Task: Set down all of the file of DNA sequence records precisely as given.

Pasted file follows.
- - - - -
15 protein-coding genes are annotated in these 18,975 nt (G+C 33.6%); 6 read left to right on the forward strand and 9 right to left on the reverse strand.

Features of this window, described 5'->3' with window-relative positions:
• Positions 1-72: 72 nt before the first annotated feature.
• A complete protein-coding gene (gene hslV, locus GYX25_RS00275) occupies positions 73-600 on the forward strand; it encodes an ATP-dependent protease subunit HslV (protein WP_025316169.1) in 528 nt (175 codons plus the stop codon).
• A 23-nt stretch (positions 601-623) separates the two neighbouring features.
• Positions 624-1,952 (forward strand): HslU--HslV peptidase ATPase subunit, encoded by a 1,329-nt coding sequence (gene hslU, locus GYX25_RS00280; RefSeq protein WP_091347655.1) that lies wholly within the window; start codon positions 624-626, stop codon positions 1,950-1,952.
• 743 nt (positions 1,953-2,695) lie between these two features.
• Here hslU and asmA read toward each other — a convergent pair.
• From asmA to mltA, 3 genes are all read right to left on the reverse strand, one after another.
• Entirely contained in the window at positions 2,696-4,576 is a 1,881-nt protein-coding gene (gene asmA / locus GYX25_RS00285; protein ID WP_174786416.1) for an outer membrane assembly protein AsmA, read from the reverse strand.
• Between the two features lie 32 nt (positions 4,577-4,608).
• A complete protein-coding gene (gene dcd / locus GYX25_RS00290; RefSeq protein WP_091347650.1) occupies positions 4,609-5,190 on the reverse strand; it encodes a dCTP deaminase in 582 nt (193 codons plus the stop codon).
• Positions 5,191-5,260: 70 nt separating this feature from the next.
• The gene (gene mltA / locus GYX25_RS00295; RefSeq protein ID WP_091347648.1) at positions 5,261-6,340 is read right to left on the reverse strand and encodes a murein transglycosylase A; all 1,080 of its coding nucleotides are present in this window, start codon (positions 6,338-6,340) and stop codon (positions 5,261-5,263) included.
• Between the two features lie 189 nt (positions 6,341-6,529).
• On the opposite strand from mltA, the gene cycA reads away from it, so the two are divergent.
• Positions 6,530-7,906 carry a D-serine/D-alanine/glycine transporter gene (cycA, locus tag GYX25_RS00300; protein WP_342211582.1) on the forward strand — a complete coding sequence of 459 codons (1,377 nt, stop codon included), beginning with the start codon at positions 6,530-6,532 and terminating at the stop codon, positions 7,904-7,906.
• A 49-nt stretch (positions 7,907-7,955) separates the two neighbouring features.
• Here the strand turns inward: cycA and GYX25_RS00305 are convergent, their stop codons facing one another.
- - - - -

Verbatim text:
15 protein-coding genes are annotated in these 18,975 nt (G+C 33.6%); 6 read left to right on the forward strand and 9 right to left on the reverse strand.

Features of this window, described 5'->3' with window-relative positions:
• Positions 1-72: 72 nt before the first annotated feature.
• A complete protein-coding gene (gene hslV, locus GYX25_RS00275) occupies positions 73-600 on the forward strand; it encodes an ATP-dependent protease subunit HslV (protein WP_025316169.1) in 528 nt (175 codons plus the stop codon).
• A 23-nt stretch (positions 601-623) separates the two neighbouring features.
• Positions 624-1,952 (forward strand): HslU--HslV peptidase ATPase subunit, encoded by a 1,329-nt coding sequence (gene hslU, locus GYX25_RS00280; RefSeq protein WP_091347655.1) that lies wholly within the window; start codon positions 624-626, stop codon positions 1,950-1,952.
• 743 nt (positions 1,953-2,695) lie between these two features.
• Here hslU and asmA read toward each other — a convergent pair.
• From asmA to mltA, 3 genes are all read right to left on the reverse strand, one after another.
• Entirely contained in the window at positions 2,696-4,576 is a 1,881-nt protein-coding gene (gene asmA / locus GYX25_RS00285; protein ID WP_174786416.1) for an outer membrane assembly protein AsmA, read from the reverse strand.
• Between the two features lie 32 nt (positions 4,577-4,608).
• A complete protein-coding gene (gene dcd / locus GYX25_RS00290; RefSeq protein WP_091347650.1) occupies positions 4,609-5,190 on the reverse strand; it encodes a dCTP deaminase in 582 nt (193 codons plus the stop codon).
• Positions 5,191-5,260: 70 nt separating this feature from the next.
• The gene (gene mltA / locus GYX25_RS00295; RefSeq protein ID WP_091347648.1) at positions 5,261-6,340 is read right to left on the reverse strand and encodes a murein transglycosylase A; all 1,080 of its coding nucleotides are present in this window, start codon (positions 6,338-6,340) and stop codon (positions 5,261-5,263) included.
• Between the two features lie 189 nt (positions 6,341-6,529).
• On the opposite strand from mltA, the gene cycA reads away from it, so the two are divergent.
• Positions 6,530-7,906 carry a D-serine/D-alanine/glycine transporter gene (cycA, locus tag GYX25_RS00300; protein WP_342211582.1) on the forward strand — a complete coding sequence of 459 codons (1,377 nt, stop codon included), beginning with the start codon at positions 6,530-6,532 and terminating at the stop codon, positions 7,904-7,906.
• A 49-nt stretch (positions 7,907-7,955) separates the two neighbouring features.
• Here the strand turns inward: cycA and GYX25_RS00305 are convergent, their stop codons facing one another.